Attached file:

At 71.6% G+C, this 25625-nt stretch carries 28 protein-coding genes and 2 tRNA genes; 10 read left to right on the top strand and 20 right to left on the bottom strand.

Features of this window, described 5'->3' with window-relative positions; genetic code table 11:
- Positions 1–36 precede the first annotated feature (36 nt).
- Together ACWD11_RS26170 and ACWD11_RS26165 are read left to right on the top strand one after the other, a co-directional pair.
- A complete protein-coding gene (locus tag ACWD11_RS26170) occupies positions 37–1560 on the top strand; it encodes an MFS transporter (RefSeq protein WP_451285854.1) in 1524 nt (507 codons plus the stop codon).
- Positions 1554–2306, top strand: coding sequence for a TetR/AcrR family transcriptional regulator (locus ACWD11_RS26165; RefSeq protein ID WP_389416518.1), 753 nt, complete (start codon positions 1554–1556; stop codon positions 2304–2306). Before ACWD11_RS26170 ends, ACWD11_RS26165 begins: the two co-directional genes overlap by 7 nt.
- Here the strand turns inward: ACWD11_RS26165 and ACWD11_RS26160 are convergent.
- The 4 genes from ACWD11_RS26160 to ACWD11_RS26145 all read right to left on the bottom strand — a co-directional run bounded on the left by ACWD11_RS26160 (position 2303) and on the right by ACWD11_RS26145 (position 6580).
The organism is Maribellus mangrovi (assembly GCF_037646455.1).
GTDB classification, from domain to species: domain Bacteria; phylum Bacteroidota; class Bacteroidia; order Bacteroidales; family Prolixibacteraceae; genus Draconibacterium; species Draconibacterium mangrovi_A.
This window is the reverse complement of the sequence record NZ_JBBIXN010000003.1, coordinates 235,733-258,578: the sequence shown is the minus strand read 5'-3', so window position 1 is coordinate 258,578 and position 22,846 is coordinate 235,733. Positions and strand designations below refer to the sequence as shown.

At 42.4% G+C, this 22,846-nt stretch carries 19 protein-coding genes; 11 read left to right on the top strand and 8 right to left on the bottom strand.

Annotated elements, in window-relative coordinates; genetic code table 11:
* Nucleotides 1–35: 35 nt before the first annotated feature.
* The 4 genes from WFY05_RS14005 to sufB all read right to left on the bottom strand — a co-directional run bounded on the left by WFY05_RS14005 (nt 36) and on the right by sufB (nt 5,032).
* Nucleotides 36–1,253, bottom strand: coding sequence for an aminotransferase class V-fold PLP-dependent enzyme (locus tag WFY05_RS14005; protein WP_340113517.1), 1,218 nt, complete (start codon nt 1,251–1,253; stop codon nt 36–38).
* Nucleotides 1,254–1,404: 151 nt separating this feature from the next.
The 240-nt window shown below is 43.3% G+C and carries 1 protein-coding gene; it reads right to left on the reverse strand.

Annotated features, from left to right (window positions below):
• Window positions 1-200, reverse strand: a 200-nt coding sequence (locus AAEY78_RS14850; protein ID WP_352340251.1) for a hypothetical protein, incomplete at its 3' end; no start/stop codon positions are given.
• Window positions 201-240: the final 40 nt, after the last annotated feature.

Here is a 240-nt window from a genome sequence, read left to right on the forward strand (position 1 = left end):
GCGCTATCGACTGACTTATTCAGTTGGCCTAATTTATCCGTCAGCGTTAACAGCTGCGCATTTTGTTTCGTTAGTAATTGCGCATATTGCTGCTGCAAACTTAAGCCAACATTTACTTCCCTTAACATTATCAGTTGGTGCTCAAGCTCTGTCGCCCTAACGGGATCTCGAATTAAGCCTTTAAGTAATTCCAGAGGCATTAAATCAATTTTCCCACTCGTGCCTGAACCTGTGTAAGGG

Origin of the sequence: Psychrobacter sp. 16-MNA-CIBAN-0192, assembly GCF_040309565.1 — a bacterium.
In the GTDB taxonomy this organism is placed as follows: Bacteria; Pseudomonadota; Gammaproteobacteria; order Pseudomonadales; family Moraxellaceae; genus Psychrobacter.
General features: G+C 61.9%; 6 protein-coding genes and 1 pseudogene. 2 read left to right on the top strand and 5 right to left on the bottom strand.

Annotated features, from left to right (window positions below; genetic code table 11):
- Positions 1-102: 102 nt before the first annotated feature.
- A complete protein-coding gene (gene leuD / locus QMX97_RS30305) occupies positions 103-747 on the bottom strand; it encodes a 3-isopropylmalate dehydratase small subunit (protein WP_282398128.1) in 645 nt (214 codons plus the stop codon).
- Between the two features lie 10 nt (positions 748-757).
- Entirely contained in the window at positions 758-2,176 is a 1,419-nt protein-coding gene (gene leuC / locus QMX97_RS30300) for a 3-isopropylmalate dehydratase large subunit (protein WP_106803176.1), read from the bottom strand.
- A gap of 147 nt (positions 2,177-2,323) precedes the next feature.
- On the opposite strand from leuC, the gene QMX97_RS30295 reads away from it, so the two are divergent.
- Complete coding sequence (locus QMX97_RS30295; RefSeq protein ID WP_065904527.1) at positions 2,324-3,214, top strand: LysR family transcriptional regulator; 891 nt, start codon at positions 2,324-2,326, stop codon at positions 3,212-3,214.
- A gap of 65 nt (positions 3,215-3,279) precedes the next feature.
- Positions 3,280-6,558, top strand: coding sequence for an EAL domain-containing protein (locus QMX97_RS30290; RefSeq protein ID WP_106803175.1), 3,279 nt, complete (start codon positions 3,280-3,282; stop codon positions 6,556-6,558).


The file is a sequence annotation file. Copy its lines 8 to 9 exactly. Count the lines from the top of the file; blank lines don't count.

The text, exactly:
- The 4 genes from ACWD11_RS26160 to ACWD11_RS26145 all read right to left on the bottom strand — a co-directional run bounded on the left by ACWD11_RS26160 (position 2303) and on the right by ACWD11_RS26145 (position 6580).
The organism is Maribellus mangrovi (assembly GCF_037646455.1).